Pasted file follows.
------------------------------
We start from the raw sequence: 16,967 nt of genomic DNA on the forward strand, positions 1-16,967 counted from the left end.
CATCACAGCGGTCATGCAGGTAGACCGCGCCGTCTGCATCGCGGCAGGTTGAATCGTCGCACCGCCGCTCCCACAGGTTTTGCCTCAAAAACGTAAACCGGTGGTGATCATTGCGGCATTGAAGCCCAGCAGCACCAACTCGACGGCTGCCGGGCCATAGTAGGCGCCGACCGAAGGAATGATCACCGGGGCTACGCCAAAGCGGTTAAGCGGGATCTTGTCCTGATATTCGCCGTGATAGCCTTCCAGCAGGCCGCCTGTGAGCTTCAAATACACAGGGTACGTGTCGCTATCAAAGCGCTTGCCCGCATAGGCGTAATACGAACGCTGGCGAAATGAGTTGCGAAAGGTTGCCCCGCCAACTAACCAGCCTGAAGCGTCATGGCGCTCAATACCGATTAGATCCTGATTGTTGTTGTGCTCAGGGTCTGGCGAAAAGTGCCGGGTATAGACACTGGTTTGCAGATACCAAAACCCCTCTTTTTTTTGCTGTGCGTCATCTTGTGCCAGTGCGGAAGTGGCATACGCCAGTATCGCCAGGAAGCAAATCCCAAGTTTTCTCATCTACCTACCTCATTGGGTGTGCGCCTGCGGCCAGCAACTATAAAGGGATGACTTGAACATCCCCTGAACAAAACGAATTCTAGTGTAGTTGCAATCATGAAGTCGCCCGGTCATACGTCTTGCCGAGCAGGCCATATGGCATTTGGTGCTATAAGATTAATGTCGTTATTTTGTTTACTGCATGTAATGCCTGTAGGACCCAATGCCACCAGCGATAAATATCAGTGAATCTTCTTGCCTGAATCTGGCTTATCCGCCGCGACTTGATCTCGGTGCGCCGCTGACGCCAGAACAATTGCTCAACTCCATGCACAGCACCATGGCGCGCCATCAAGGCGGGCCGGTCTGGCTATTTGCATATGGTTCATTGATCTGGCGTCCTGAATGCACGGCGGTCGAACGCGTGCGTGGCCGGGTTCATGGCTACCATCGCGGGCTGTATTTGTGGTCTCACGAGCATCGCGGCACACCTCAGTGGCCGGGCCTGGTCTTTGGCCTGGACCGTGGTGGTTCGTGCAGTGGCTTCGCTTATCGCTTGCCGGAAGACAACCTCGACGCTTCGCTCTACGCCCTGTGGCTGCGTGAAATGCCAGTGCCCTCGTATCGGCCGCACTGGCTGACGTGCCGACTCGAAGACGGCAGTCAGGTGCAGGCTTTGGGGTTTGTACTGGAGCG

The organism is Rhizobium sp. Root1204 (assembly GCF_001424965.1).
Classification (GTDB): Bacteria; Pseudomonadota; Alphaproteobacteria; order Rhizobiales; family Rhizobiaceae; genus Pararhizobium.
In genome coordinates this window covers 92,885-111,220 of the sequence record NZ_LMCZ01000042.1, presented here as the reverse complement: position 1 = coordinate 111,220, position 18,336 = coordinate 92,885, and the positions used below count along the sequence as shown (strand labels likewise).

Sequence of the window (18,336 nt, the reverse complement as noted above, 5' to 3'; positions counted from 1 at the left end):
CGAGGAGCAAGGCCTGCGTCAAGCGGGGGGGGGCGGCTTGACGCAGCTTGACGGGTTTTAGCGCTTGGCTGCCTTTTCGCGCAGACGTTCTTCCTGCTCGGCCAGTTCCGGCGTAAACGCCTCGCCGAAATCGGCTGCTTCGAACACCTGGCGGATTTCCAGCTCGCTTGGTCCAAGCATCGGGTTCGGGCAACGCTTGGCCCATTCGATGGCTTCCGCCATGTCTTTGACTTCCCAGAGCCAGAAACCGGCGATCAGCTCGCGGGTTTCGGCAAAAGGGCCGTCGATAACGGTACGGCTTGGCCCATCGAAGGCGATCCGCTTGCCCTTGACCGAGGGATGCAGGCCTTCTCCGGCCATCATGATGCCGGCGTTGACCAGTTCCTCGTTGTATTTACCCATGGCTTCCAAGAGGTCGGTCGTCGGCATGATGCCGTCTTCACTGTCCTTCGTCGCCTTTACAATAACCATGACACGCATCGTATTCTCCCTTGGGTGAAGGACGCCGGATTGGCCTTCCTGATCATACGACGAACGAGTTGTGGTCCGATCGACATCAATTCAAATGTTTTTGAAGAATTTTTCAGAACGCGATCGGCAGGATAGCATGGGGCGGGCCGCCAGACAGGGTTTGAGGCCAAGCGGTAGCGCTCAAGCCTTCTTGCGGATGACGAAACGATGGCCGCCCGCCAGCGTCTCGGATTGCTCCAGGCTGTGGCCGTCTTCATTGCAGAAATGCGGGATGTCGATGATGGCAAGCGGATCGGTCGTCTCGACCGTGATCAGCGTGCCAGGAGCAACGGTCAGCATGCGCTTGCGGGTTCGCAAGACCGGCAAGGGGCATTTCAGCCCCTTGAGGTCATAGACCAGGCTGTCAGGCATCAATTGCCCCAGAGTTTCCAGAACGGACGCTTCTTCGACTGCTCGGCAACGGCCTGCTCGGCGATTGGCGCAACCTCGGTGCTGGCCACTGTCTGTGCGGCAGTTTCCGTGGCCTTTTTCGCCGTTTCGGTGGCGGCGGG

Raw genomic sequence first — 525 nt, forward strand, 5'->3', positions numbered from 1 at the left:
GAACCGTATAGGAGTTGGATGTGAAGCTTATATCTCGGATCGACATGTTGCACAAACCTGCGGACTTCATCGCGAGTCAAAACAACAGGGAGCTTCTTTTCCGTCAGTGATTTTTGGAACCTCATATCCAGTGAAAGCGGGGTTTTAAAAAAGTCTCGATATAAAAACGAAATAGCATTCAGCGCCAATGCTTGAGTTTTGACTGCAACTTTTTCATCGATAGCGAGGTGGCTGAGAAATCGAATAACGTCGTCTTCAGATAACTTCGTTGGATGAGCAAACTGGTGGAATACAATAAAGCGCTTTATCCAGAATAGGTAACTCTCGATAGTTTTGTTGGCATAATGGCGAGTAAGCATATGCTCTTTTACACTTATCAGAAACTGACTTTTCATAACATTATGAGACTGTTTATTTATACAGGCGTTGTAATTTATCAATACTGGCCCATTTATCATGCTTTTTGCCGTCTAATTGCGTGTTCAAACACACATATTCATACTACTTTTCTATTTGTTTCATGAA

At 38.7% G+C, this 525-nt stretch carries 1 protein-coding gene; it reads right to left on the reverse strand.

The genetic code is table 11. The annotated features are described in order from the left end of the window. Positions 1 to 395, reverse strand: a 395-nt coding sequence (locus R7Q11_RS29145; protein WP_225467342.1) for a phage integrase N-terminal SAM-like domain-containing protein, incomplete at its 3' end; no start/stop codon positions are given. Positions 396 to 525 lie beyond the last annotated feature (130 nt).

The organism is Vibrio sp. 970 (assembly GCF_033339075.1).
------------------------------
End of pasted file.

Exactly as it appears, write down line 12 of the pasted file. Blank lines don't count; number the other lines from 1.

The organism is Vibrio sp. 970 (assembly GCF_033339075.1).